X sold P some buildings which D then bought in a compulsory order. D claimed that it was able to have the rights and easements benefiting the property under either s.62 or Wheeldon, although these were not mentioned in the sale agreement. HL denied this, saying that Wheeldon was founded on the principle that a grantor could not derogate from his own grant and therefore only applied to voluntary grants, NOT compulsory purchase orders. S.62 couldn’t apply because it required that there had been diversity of occupation or ownership at some point.
Lord Wilberforce: S.62 doesn’t work here because “when land is under one ownership one cannot speak in any intelligible sense of rights, or privileges, or easements being exercised over one part for the benefit of another. Whatever the owner does, he does as owner and, until a separation occurs, of ownership or at least of occupation, the condition for the existence of rights, etc., does not exist.”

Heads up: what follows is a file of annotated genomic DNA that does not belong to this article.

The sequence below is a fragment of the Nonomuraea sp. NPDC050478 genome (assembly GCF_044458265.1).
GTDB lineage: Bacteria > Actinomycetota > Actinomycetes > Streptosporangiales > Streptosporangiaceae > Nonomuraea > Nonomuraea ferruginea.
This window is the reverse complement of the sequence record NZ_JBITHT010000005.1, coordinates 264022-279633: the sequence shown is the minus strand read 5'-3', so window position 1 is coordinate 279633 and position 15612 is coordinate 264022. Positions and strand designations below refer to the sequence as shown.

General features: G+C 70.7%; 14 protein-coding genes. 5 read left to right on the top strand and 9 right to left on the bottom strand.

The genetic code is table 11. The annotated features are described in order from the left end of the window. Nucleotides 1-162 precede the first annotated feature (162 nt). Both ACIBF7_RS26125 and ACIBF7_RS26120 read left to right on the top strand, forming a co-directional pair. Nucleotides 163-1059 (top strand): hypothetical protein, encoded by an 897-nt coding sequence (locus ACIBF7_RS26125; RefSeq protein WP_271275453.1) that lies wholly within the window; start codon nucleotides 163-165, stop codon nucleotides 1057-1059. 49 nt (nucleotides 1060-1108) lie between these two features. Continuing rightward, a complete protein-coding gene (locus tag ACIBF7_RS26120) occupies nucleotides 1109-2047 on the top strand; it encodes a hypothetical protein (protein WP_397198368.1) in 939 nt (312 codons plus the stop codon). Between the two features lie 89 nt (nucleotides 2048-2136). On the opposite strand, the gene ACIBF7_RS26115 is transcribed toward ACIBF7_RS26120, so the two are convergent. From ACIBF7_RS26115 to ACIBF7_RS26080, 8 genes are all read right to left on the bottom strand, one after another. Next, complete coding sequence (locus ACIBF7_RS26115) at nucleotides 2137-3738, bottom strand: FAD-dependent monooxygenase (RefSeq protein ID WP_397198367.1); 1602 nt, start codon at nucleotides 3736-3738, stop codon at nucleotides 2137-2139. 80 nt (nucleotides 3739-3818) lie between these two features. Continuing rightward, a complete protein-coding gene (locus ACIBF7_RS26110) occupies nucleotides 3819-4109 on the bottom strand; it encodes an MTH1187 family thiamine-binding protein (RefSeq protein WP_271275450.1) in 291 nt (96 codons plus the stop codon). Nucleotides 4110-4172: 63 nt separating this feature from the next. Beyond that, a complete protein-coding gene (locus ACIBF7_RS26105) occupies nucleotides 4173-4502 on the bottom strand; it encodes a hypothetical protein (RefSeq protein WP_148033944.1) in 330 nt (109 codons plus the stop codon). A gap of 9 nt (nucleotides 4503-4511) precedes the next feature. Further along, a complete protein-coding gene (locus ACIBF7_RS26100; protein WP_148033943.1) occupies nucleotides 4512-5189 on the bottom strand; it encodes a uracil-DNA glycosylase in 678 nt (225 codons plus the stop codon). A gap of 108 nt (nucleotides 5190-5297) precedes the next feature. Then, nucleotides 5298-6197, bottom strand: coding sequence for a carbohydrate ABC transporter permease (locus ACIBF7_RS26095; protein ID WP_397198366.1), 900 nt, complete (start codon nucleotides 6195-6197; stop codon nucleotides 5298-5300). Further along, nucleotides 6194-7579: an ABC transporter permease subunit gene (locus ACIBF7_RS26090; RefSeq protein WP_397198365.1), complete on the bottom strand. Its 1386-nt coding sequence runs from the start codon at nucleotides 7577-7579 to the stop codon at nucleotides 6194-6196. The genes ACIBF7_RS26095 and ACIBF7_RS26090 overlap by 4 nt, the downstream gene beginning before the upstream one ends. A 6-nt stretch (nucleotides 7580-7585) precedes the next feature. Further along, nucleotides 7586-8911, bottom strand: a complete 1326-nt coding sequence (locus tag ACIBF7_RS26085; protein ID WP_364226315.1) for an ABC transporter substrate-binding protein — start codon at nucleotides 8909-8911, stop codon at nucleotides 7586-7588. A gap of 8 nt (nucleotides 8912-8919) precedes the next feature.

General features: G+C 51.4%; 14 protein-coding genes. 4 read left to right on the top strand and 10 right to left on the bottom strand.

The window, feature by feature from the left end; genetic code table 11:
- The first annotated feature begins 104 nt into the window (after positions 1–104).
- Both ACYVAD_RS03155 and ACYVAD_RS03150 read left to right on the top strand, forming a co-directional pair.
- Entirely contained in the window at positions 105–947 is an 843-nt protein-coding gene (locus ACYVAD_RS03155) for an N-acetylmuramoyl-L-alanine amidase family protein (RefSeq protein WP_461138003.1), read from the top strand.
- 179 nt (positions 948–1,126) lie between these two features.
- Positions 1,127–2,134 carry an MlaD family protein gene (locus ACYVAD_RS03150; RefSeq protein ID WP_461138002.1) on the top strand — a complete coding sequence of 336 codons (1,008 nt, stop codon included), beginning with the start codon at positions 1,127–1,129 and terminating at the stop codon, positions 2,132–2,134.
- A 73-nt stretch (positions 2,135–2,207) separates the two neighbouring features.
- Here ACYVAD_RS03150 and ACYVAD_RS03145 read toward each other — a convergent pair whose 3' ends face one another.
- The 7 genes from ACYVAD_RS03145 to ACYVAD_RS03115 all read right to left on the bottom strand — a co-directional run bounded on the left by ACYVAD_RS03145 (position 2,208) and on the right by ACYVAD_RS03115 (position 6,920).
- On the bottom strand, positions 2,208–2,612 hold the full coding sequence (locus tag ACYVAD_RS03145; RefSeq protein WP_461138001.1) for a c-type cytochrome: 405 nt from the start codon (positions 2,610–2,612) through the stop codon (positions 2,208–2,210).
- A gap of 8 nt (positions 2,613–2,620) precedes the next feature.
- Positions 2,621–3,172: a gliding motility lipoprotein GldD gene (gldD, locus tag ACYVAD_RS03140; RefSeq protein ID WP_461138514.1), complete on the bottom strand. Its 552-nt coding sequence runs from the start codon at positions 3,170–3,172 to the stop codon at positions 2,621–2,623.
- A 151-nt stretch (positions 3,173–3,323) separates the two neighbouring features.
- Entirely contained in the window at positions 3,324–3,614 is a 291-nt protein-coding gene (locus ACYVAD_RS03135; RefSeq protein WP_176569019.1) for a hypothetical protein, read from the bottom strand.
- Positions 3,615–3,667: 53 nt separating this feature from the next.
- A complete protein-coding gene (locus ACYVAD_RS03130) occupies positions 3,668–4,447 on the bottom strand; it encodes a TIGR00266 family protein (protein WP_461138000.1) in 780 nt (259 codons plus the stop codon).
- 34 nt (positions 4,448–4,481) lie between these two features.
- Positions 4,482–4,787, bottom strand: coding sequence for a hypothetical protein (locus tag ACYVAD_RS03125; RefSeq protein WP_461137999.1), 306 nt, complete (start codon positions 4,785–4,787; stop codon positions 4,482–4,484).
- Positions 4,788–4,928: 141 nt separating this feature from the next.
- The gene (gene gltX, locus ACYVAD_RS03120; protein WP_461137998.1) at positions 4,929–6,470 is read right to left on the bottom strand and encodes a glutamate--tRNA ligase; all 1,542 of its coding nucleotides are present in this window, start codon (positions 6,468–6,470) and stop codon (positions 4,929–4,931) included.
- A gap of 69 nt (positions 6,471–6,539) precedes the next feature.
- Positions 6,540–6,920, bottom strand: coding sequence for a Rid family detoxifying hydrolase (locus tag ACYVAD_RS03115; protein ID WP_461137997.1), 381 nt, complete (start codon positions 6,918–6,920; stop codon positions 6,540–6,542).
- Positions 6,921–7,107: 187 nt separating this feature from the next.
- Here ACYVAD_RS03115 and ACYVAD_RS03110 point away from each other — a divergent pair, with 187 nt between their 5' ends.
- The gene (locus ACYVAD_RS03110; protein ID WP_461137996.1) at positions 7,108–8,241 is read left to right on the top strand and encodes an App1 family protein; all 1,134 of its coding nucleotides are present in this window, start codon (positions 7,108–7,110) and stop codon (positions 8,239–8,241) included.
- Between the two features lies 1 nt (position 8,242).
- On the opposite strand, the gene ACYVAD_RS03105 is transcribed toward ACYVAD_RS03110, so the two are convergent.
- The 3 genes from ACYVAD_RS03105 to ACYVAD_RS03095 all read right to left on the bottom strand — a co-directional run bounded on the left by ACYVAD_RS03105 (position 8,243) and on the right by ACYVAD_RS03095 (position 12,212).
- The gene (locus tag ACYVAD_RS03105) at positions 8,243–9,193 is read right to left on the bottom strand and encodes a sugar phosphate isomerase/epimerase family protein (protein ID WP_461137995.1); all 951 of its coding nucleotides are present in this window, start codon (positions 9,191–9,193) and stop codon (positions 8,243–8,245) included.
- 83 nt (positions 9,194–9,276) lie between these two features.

NB conventionally thought that the right claimed as an easement post conveyance under s.62 had to be one that was used by someone other than the transferor (i.e. essence of s.62 is that an easement is created where A transfers some of his land to B and, before that transfer, A allowed someone to use the land retained in a particular way). However in Platt v Crouch 2004 CA allowed a right to use the moorings on a strip of land retained by the seller to be claimed by the purchaser of the adjacent hotel that the seller had sold. This was on the basis that the seller used the moorings ‘continuously & apparently’ when it owned the hotel too. NB Mcfarlane says this case is only supported by 19th century authority and conflates s.62 w/Wheeler v Burrows, and thus isn’t good authority.